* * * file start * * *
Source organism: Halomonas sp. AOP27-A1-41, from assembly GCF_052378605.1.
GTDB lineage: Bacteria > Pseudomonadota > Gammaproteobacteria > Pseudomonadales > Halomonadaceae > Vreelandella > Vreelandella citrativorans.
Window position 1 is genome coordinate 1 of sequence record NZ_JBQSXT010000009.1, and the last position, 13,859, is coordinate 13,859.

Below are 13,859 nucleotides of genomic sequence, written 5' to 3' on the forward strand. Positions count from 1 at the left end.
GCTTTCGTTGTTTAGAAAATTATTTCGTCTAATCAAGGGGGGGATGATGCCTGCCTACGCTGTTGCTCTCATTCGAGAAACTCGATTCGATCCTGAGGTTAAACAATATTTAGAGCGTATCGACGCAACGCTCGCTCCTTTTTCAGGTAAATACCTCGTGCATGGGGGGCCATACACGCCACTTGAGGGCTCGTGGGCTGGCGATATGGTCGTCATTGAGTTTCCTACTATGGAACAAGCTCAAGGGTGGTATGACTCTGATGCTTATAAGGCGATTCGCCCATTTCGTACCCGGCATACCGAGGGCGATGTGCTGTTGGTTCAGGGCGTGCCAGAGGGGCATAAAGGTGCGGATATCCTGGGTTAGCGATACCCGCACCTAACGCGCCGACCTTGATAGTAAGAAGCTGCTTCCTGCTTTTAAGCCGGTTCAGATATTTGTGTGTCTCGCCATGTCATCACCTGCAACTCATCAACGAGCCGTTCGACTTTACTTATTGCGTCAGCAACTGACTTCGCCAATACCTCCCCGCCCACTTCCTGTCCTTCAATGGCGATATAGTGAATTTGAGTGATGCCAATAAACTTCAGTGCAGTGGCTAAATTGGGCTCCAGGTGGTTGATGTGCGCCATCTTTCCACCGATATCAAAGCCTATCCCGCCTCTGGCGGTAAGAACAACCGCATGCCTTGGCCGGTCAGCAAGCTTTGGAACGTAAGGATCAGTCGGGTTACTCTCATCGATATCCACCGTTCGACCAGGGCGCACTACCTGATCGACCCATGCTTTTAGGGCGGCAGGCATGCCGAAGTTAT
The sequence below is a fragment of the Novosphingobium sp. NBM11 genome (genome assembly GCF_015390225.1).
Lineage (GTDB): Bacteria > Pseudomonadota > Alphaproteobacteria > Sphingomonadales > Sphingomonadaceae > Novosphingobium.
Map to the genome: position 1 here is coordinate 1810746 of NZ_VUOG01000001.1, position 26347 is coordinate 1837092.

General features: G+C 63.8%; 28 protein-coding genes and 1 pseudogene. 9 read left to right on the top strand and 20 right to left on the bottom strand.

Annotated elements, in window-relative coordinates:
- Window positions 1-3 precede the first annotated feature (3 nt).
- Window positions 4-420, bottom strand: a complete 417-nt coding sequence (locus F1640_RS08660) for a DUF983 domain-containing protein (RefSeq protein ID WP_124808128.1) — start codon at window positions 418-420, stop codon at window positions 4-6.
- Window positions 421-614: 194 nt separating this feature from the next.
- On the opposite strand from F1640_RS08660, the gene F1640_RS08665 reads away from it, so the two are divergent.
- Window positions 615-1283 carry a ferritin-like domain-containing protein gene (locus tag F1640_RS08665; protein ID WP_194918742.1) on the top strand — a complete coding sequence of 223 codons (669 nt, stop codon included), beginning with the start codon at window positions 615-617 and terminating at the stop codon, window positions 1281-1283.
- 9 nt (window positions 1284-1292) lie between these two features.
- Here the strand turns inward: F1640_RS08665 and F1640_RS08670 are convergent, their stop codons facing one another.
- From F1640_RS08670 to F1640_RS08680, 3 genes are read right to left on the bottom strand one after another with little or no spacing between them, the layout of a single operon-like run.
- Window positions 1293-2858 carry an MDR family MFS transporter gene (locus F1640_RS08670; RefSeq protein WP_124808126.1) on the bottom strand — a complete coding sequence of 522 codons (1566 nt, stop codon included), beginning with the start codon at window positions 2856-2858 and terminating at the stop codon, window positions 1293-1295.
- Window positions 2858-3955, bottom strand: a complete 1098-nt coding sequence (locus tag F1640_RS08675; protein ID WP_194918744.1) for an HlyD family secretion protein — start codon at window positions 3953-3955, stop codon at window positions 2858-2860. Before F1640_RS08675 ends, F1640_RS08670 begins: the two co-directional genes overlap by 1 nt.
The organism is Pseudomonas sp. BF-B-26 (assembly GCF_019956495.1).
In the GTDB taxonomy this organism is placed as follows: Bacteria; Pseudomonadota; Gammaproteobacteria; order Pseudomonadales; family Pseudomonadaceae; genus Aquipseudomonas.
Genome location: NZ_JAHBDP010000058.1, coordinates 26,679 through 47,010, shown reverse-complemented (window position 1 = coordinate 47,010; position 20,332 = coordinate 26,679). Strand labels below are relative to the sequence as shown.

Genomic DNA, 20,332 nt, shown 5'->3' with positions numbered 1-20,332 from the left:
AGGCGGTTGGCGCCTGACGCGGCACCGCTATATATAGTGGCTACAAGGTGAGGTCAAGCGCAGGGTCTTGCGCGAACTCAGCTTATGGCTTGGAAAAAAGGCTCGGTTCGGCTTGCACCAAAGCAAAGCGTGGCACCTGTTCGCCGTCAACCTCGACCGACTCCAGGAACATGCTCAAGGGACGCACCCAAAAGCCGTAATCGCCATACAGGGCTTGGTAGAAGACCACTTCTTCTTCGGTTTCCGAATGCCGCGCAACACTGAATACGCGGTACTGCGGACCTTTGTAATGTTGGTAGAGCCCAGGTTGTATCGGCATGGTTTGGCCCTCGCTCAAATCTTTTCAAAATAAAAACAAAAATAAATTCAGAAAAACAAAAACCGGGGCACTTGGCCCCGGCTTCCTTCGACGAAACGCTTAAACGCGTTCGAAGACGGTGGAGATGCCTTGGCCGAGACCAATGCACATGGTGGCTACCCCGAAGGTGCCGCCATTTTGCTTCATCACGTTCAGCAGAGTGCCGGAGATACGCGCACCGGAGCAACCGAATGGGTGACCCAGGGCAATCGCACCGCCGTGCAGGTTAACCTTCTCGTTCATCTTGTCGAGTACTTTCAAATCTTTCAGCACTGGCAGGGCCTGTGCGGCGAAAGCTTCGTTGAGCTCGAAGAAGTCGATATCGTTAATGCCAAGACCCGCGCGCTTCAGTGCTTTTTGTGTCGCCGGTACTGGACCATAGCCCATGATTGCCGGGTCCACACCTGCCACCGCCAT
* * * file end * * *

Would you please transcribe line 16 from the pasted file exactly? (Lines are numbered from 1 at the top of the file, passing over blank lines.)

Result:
- 9 nt (window positions 1284-1292) lie between these two features.